The park in Sabana Norte is some 200 meters north of the Subway outlet east of the towering Instituto Costarricense de Electricidad building on the highway that parallels Parque la Sabana. That highway is Avenida de Américas, although it almost never is called that. The park also is just north of the Costa Rican-American Chamber of Commerce Building and east of the Centro Cultural Costarricense Norteamericano.

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Our reader's opinion
Prices are the highest here,
but not just on food items

Dear A.M. Costa Rica:

Alex Lebrant is fully correct about the prices of Costa Rican-made food products being more expensive, in some cases much more expensive, than the vast majority of imported products.  We noticed this price difference a long time ago not just in the mercados in Quepos, Dominical, Uvita and San Isidro we shop in  but also in the local pulperias.  The local pulperias and the larger family owned mercados here in the central Pacific area where we shop certainly don't have purchasing power, so the reason given by Lebrant for the price difference doesn't ring true.
Now here is another twist on prices.  If you go to Paseo Canoas at the Panamá frontier and check the prices of Costa Rican products (Dos Pinos, Monteverde, chips, coffee, etc., etc.) in a Costa Rican store then walk across the street to a Panamanian store you will find the Costa Rican products are CHEAPER than in the Costa Rican store.  Of course, everything else will be cheaper also regardless of where the product comes from because Costa Rica has the highest food prices in all of Central America and the majority of South American countries.  Unfortunately, these high prices just aren't restricted to food items.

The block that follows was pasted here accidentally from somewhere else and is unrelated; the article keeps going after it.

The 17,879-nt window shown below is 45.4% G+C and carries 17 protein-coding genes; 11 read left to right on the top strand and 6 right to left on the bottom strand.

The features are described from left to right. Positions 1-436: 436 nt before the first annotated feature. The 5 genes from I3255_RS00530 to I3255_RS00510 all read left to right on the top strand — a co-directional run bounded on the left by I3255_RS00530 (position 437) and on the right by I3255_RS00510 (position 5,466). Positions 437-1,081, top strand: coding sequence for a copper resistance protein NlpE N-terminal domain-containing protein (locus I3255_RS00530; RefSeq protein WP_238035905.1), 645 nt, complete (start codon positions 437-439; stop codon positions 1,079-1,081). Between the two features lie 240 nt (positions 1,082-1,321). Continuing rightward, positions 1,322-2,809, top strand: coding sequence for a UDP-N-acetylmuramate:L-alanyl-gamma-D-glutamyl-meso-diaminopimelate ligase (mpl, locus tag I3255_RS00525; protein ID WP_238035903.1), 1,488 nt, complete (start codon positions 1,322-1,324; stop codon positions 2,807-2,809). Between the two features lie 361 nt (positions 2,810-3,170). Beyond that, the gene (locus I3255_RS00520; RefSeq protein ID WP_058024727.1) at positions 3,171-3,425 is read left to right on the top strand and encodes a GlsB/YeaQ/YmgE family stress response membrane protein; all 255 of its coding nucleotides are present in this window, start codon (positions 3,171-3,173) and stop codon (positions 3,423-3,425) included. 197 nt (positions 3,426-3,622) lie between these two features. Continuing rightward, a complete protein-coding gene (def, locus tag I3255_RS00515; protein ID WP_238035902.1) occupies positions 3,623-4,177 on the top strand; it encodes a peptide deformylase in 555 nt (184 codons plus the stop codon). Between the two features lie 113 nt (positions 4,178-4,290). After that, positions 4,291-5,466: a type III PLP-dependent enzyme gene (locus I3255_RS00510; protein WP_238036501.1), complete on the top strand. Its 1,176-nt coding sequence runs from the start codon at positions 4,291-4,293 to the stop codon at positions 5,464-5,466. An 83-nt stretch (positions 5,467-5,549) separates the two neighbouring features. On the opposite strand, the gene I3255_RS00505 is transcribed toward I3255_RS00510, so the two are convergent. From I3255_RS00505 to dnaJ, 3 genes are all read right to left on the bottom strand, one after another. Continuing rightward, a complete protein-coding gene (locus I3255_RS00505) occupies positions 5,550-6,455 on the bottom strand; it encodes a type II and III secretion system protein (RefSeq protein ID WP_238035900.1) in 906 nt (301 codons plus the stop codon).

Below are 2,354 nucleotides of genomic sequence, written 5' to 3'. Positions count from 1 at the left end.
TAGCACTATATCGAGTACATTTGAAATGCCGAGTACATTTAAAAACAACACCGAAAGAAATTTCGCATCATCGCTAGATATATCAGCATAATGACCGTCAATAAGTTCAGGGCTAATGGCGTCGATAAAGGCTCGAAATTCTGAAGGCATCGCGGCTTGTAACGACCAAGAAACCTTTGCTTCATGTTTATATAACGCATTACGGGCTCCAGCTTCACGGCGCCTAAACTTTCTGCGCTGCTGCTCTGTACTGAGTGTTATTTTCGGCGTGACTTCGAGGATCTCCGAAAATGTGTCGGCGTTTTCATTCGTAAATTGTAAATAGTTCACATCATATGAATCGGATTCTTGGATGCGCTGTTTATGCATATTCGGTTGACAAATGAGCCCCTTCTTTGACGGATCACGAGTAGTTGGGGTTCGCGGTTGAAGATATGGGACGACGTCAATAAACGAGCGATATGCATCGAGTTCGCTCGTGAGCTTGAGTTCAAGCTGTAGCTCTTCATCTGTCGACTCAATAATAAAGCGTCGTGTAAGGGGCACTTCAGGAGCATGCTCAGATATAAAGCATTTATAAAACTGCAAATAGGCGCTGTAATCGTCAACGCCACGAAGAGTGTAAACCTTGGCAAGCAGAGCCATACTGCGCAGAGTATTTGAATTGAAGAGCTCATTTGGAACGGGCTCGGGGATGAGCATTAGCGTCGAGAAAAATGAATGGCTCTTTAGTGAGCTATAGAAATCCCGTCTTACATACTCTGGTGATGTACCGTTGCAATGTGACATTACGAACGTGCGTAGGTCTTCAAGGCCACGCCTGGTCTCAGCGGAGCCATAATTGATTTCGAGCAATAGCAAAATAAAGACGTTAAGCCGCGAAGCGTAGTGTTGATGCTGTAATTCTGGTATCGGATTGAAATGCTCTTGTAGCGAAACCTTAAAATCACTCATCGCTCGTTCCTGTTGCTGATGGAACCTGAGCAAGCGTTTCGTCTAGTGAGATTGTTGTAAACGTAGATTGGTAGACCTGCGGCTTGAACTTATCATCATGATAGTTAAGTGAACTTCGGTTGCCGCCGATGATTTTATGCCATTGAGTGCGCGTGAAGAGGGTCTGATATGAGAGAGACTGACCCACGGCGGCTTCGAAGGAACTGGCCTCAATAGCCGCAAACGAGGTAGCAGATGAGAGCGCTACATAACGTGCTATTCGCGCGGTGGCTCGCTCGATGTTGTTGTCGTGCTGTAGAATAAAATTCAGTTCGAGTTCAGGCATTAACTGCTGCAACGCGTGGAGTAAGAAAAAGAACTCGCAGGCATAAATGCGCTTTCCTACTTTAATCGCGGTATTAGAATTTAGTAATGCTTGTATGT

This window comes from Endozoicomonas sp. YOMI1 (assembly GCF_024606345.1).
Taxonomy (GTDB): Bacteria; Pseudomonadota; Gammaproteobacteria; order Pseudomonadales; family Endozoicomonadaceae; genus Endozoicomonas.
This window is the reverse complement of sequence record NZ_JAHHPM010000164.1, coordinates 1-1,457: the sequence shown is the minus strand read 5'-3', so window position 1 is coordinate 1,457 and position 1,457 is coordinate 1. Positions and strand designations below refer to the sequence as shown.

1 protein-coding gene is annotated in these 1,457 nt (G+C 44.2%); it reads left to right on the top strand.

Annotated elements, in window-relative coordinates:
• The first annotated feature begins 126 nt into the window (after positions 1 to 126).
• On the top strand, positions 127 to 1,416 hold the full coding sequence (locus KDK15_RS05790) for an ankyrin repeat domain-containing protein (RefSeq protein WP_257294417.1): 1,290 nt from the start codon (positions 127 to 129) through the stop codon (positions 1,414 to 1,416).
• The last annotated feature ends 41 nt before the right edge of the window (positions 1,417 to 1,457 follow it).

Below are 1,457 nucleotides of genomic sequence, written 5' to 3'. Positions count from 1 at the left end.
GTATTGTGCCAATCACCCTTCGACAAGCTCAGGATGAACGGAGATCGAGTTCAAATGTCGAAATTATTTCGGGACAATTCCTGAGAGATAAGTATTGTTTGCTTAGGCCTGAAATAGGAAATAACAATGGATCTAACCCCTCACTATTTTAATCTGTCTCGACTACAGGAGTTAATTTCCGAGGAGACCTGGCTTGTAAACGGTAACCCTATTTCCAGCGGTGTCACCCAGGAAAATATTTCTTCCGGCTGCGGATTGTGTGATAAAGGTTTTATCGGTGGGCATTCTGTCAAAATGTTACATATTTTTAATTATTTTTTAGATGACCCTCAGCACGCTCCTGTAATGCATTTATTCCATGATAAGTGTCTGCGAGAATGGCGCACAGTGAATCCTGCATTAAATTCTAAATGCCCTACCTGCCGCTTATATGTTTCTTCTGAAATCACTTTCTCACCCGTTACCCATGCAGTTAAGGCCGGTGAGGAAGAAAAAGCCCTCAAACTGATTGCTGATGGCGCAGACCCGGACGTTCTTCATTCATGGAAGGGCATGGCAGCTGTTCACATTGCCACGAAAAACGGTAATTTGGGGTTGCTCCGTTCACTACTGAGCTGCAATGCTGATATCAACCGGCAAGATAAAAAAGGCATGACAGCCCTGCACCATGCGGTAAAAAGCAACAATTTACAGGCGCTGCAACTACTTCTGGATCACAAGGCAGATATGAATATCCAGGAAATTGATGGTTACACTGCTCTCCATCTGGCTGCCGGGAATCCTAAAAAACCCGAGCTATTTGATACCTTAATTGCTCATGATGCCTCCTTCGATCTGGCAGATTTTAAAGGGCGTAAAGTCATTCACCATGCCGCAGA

Why in the majority of instances are Costa Rican food products more expensive than imported products?  That can only be answer by the legislature.  Good luck in getting an answer.  In the meantime the price of Pura Vida just keeps going up and up and up, ad infinitum.
Frank and Karen Walker
Matapalo de Aguirre

Ferry service suspended
seven days for dredging

By the A.M. Costa Rica staff

Ferry service to and from Paquera and Playa Naranjo on the Nicoya peninsula will be suspended for seven days starting Wednesday while government officials dredge the areas around the ferry dock in Puntarenas.

The  División Marítimo Portuaria of the transport ministry said that some 15,000 cubic meters of sand have to be removed. That is nearly 20,000 cubic yards.

Those traveling to and from the peninsula can still use the Puente de la Amistad  over the  Río Tempisque, said the Ministerio de Obras Públicas y Transportes.

Find out what the papers
said today in Spanish

By the A.M. Costa Rica staff

Here is the section where you can scan short summaries from the Spanish-language press. If you want to know more, just click on a link and you will see and longer summary and have the opportunity to read the entire news story on the page of the Spanish-language newspaper but translated into English.

Translations may be a bit rough, but software is improving every day.

When you see the Summary in English of news stories not covered today by A.M. Costa Rica, you will have a chance to comment.

This is a new service of A.M. Costa Rica called Costa Rica Report. Editor is Daniel Woodall, and you can contact him
From the Costa Rican press
News items posted Monday through Friday by 8 a.m.
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Foray into business results in creating vital gluten-free products
By Kayla Pearson
of the A.M. Costa Rica staff

Twelve years ago Johanna Morris was sitting around her table eating plantain porridge when her father brought up the idea that they should start a business.